Manic nonsense at its best. Creepy, humorous, deeply unsettling at times; follow Alice down the rabbit hole into a surreal world of madness. Invisible cats, magic potions, talking flowers, pig babies, mad hatters, smoking caterpillars and more await you! Each page is filled with iconic characters, bizarre conversation and social critiques which build to a fun and mind-altering read. Disney did a decent job with the cartoon version but missed out some of the darker stories, so there are plenty more tasty morsels between the covers. Bon appetit!
Amidst the anticipated texts that we had to read for an English Literature university degree sat this title by this contentious writer. A breath of fresh air, it was a wonderful Alice in Wonderland inspired story that reminded us that children’s stories are just as, if not more important.
With this wonderful cover by good friend and talented illustrator Lesley Barnes, this book is made even more special. A fantastic animator and beautiful illustrator herself, Lesley and Vintage have really made this a beautiful product to take home. Rushdie at his finest.
Job: A Comedy of Justice by science fiction writer Robert Heinlein opened my mind to the possibilities of speculative fiction. Suddenly the boundaries became blurred; science fiction didn’t have to have space ships and moon bases and aliens in it, just like mainstream fiction didn’t have to be set in the present day.
It was a journey that led me through Jean-Paul Sartre’s The Chips Are Down and Robert Harris’ Fatherland and eventually onto my debut novel, an historical thriller called Hare.
In Job, just like the book’s Biblical namesake, the main character is put to the test. At its heart, it’s a very whacky love story, told only as Heinlein could.
I’ve gone for four books in one with The Tales of Earthsea novels by Ursula Le Guin, an adventure full of magic and darkness in an otherworldly fantasy land of islands and uncharted seas. A Wizard of Earthsea (1968), The Tombs of Atuan (1971), The Farthest Shore (1972) and Tehanu (1990) are beautifully written and so barely there in detail to what we know today. Sparrowhawk is myth-like, a fabled anti-hero. Earthsea has been a firm favourite since I was a teenager. Now I know Le Guin created a genre, writing science fiction and fantasy before it had a name. She’s a master.
Hey you, yeah you, maybe you’d like to try some wild swimming? In Tasmania we just call it swimming. But maybe the wild will tickle your fancy. Whatever it takes/whatever you call it, give it a try. Maybe you’ve not swum outdoors for a while. Maybe never. I’m not inspiring you?
Maybe you should try reading Waterlog, a beautiful paean to aquatic places, people and pursuits in the British Isles and nature in general. If you do and feel inspired and want some suggestions for spots near you try further research at sites like http://www.wildswimming.co.uk/hidden-beaches/ where you will find directions to places such as Seacliff where I’m pictured reading. It has Britain’s smallest harbour. Sombre sea monuments. Bass Rock filling your vista. Ruined castles. Birds roosting and swooping. Swathes of sand, sea and rocks to explore. Why not dip your toe in the Waterlog?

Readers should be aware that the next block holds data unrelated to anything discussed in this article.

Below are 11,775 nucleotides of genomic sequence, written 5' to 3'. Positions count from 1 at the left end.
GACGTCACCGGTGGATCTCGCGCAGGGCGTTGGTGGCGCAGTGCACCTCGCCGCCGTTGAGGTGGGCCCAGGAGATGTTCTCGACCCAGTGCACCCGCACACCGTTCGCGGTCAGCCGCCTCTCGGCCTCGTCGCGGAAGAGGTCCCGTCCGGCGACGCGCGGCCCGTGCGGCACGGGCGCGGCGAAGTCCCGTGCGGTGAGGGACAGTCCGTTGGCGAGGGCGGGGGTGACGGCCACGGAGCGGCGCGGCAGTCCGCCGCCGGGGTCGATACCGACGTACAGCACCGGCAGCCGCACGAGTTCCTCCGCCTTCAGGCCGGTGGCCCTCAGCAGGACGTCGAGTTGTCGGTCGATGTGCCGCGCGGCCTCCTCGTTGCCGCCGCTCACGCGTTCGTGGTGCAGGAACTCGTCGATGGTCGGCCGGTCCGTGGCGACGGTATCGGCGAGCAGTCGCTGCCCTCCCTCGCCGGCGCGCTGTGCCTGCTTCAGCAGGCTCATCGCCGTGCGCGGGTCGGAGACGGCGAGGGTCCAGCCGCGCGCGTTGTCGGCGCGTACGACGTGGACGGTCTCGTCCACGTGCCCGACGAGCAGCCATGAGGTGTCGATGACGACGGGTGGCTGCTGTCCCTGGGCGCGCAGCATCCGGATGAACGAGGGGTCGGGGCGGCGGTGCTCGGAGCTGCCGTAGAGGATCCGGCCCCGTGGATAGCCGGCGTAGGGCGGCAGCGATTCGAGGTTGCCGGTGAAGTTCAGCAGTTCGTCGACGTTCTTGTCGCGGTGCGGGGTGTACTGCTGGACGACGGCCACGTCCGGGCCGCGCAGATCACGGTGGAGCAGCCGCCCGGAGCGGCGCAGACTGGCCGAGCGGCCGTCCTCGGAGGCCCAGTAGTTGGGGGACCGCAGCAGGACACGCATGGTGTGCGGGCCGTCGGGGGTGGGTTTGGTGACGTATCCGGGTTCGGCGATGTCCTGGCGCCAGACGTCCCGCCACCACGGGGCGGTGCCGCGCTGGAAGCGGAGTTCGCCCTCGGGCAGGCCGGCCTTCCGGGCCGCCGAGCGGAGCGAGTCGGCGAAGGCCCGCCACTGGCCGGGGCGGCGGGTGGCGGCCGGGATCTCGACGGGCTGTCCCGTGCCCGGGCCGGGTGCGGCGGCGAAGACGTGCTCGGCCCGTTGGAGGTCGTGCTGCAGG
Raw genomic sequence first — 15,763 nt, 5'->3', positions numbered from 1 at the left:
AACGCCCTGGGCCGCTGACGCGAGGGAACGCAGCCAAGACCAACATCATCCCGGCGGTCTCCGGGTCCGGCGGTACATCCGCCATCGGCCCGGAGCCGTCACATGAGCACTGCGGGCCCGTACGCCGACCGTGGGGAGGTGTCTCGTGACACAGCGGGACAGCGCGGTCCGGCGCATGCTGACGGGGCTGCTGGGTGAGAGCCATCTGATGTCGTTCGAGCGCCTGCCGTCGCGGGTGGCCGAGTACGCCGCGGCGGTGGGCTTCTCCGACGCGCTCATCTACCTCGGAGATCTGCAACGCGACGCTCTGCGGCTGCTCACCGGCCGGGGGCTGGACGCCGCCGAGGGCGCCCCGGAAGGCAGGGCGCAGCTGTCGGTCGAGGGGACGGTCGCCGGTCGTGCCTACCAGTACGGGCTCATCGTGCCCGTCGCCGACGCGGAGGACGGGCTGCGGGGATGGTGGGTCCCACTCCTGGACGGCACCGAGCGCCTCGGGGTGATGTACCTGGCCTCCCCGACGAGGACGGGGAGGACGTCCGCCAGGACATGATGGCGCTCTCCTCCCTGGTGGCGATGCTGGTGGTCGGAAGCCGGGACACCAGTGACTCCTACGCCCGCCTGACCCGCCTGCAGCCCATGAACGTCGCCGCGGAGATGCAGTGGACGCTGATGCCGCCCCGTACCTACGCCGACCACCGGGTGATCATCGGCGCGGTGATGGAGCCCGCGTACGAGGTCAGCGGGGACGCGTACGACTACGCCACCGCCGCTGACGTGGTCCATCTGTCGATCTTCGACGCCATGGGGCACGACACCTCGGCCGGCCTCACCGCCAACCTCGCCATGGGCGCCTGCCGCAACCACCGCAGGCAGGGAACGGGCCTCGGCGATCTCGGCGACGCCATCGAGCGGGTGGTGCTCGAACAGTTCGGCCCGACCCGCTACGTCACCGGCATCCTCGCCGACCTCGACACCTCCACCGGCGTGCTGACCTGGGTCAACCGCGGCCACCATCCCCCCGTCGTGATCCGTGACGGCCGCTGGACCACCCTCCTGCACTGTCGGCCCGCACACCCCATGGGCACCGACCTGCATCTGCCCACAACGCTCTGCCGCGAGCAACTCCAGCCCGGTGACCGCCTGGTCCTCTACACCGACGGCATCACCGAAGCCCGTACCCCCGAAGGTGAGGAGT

Lots of great children’s books can be read by children and adults alike. This is definitely a must read for adults- the combination of the slightly dubious storyline and simple but brilliant illustrations make for one very funny book. The illustration where the rather peeved big fish who has had his hat stolen narrows his eyes is particularly priceless.
Read it for your own pleasure. Then decide if you want to try it out on your kids. It might not be for all children, but my preschooler was gleefully scandalized.
I’m selecting this wonderful story because it’s really ideal for fathers to read to their children. Ferdinand is a boy who refuses to yield to peer pressure to be a fighter. Instead, he prefers to sit and dream and enjoy the beauty of his homeland’s meadows and cork groves. By the end of the book, we know Ferdinand is a little bull who is full of courage.
It’s great to see The Story of Ferdinand is still in print after more than 80 years. Written for children in one afternoon in 1935 in a world beleaguered by a drift to war, it raised the possibility that to choose not to fight might be an honourable and humane position. The Story of Ferdinand topped the charts in the USA in 1938, ousting even Gone with the Wind.
I have had this book as long as I can remember. It was one of the first I read and its message is still a huge, humane and beneficial influence on me. Beautifully illustrated in pen and ink, quick and easy to read, and with the added bonus of reminding us animals may indeed be wiser than we humans.